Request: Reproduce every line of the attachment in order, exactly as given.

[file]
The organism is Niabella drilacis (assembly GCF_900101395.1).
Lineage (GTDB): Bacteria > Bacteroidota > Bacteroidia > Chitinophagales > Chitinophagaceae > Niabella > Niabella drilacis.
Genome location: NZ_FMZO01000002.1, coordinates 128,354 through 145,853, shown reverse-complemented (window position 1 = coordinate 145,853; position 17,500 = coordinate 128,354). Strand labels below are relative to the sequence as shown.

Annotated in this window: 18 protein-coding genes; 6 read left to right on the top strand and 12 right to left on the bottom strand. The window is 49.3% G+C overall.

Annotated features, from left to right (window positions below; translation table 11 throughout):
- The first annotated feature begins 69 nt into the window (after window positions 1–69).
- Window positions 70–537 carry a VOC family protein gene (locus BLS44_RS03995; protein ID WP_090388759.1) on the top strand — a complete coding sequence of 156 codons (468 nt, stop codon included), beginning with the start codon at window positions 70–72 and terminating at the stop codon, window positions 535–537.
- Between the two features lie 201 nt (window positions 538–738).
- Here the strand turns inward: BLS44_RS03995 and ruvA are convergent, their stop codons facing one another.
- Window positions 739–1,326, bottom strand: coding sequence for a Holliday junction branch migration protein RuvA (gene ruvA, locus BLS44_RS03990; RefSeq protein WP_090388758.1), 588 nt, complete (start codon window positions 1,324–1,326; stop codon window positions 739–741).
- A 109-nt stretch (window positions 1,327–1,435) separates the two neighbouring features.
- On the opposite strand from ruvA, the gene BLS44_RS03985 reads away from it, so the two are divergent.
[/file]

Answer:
The organism is Niabella drilacis (assembly GCF_900101395.1).
Lineage (GTDB): Bacteria > Bacteroidota > Bacteroidia > Chitinophagales > Chitinophagaceae > Niabella > Niabella drilacis.
Genome location: NZ_FMZO01000002.1, coordinates 128,354 through 145,853, shown reverse-complemented (window position 1 = coordinate 145,853; position 17,500 = coordinate 128,354). Strand labels below are relative to the sequence as shown.

Annotated in this window: 18 protein-coding genes; 6 read left to right on the top strand and 12 right to left on the bottom strand. The window is 49.3% G+C overall.

Annotated features, from left to right (window positions below; translation table 11 throughout):
- The first annotated feature begins 69 nt into the window (after window positions 1–69).
- Window positions 70–537 carry a VOC family protein gene (locus BLS44_RS03995; protein ID WP_090388759.1) on the top strand — a complete coding sequence of 156 codons (468 nt, stop codon included), beginning with the start codon at window positions 70–72 and terminating at the stop codon, window positions 535–537.
- Between the two features lie 201 nt (window positions 538–738).
- Here the strand turns inward: BLS44_RS03995 and ruvA are convergent, their stop codons facing one another.
- Window positions 739–1,326, bottom strand: coding sequence for a Holliday junction branch migration protein RuvA (gene ruvA, locus BLS44_RS03990; RefSeq protein WP_090388758.1), 588 nt, complete (start codon window positions 1,324–1,326; stop codon window positions 739–741).
- A 109-nt stretch (window positions 1,327–1,435) separates the two neighbouring features.
- On the opposite strand from ruvA, the gene BLS44_RS03985 reads away from it, so the two are divergent.